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Re: Red lathe woes..or 'The joy of owning a piece of history'
« Reply #14 on: April 21, 2015, 09:18:07 AM »
I mentioned earlier that I was worried that a reamer would tend to follow the damaged hole instead of truing it up.

I think I will go for a beefy extension to hold a slim boring bar and carefully cut a new taper taking the very minimum I can out of the spindle.
If all else fails I could bore it out parallel, fit a sleeve.  Then cut a new taper in the sleeve.

Dave.

I realise that, but my point is that if most of the taper is fine and concentric and only the mouth of it excentric, then chances are good of truing it (I had this case). If error is big then you need to true it, I have tried similar and it was not easy to me. To the extent that I'm entertaining idea of small slender ID grinder for the final "lick". Very little, very gently.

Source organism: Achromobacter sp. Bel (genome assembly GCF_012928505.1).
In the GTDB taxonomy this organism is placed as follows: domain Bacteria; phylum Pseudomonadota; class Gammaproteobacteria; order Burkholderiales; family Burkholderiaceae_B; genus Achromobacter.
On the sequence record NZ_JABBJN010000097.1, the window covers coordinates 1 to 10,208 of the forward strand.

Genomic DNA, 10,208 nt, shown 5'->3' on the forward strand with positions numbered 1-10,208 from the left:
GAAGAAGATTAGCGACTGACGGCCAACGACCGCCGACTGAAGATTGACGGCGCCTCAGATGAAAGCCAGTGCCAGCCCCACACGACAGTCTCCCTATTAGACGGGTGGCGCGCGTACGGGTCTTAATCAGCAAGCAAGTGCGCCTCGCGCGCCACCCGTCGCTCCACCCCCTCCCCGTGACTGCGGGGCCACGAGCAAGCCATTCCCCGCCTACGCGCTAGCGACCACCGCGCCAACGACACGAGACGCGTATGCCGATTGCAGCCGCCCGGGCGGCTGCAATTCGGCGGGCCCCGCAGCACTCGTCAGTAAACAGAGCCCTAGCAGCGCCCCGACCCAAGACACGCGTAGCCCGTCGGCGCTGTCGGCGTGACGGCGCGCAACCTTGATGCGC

Pekka

Offline DavidA

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Re: Red lathe woes..or 'The joy of owning a piece of history'
« Reply #15 on: April 21, 2015, 04:11:38 PM »
Pekka,

I see more clearly what you mean now.

Sadly the taper appears to have been messed up by someone trying to machine it in the past.  I'll have another check with the blue before I commit myself to re machining the taper.
Believe me,  if I can get away with a very minimal skimming then that is the route I will take.

Dave.

Offline PekkaNF

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Re: Red lathe woes..or 'The joy of owning a piece of history'
« Reply #16 on: April 22, 2015, 02:46:56 AM »
OK. Then you need plan "B" (VT speciality really :D).

I'm interested on this one too, because ofter few projects I'll get back to my pet project and I need to make ER or MT taper there in a spindle.

Luckily you compound looks substantial, it probably has some extra feed as you already tried it.